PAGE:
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After BC’s historic heatwave, Canada should double down on building retrofits

Investing in deep energy retrofits will lower emissions, increase our resiliency to heatwaves, and create thousands of jobs


This week’s heatwave in western Canada is an unfortunate reminder that as the end of the COVID-19 pandemic nears, the climate crisis is only growing in intensity. Image from Shutterstock.

During a June 29 press conference on British Columbia’s reopening plans, Premier John Horgan was asked why more wasn’t done to warn the public about the record-breaking heatwaves currently sweeping western Canada.

In a remarkable show of disrespect, Horgan defended his government’s handling of the crisis:

[…] fatalities are a part of life […] The public was acutely aware that we had a heat problem, and we were doing our best to break through all of the other noise to encourage people to take steps to protect themselves, but it was apparent to anyone who walked outdoors that we were in an unprecedented heatwave and again there’s a level of personal responsibility […] I believe we did what we could to get information out.

At the time of writing, the BC Coroners Service has reported at least 486 sudden deaths over five days during the province’s current heatwave, a number that’s expected to climb as first responders work through a backlog of calls.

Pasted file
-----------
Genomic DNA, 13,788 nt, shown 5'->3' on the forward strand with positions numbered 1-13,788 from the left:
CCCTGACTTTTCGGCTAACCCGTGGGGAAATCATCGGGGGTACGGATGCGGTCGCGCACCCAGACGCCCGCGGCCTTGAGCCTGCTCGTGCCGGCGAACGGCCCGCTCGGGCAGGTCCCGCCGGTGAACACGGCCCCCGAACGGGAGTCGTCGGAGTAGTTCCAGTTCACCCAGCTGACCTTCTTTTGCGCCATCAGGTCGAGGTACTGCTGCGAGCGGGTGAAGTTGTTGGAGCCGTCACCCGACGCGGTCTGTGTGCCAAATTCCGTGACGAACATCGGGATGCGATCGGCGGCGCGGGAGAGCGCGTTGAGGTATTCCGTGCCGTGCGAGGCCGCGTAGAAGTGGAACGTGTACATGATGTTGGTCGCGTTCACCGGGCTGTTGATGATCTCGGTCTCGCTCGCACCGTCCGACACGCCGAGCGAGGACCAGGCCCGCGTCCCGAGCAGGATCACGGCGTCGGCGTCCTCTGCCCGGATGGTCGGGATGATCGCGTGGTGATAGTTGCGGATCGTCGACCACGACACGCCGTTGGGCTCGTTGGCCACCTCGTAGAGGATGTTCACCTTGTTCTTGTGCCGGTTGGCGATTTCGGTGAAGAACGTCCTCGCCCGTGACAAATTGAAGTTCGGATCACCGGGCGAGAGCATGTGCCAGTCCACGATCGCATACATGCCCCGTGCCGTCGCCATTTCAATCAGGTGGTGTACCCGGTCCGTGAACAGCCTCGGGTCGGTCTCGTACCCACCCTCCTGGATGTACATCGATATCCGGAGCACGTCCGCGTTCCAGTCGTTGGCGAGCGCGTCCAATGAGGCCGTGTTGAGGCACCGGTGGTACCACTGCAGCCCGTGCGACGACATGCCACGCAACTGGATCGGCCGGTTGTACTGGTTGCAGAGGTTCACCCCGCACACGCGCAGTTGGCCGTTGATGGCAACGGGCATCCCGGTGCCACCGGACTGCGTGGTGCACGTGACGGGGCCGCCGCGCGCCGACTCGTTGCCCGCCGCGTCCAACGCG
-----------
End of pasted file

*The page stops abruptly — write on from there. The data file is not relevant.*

Most of the victims who died from heat exposure were seniors found alone in unventilated suites, as most British Columbians live without air conditioning (daily temperatures typically hover around the mid-20s in the hottest summer months).

Responding to the premier’s press conference, Liberal MLA and Public Safety critic Mike Morris described Horgan’s comments as “pretty callous.”

Indeed, the premier’s aloof reply attempted to absolve his government of responsibility, but it also ignored a crucial element of this unfolding tragedy: in a world of supercharged climate change where heat waves are the ‘new normal,’ provincial authorities will need to act quickly to upgrade homes—especially rental apartments and condominiums—to mitigate the impacts of warming and improve public health.

In a 2011 report, the Canadian Environmental Law Association argued for “healthy retrofits” to improve occupant health, referencing a phenomenon in the United Kingdom known as “excess winter mortality.” This refers to instances of residents in older, poorly insulated and heated homes dying in incidences of cold-related deaths from cardiovascular and respiratory diseases.

In Canada, summers are getting hotter, and with temperatures eclipsing the 40s in many parts of BC and other provinces, homes are becoming unsafe places to be.

From June 30 to July 8, 2018, 66 people died of extreme heat in Montreal. Likewise in England, public health authorities reported almost 900 deaths in 2019 from heatwaves, and more than 3,400 in combination with the three previous years.

This week’s heatwave in western Canada is an unfortunate reminder that as the end of the COVID-19 pandemic nears, the climate crisis is only growing in intensity.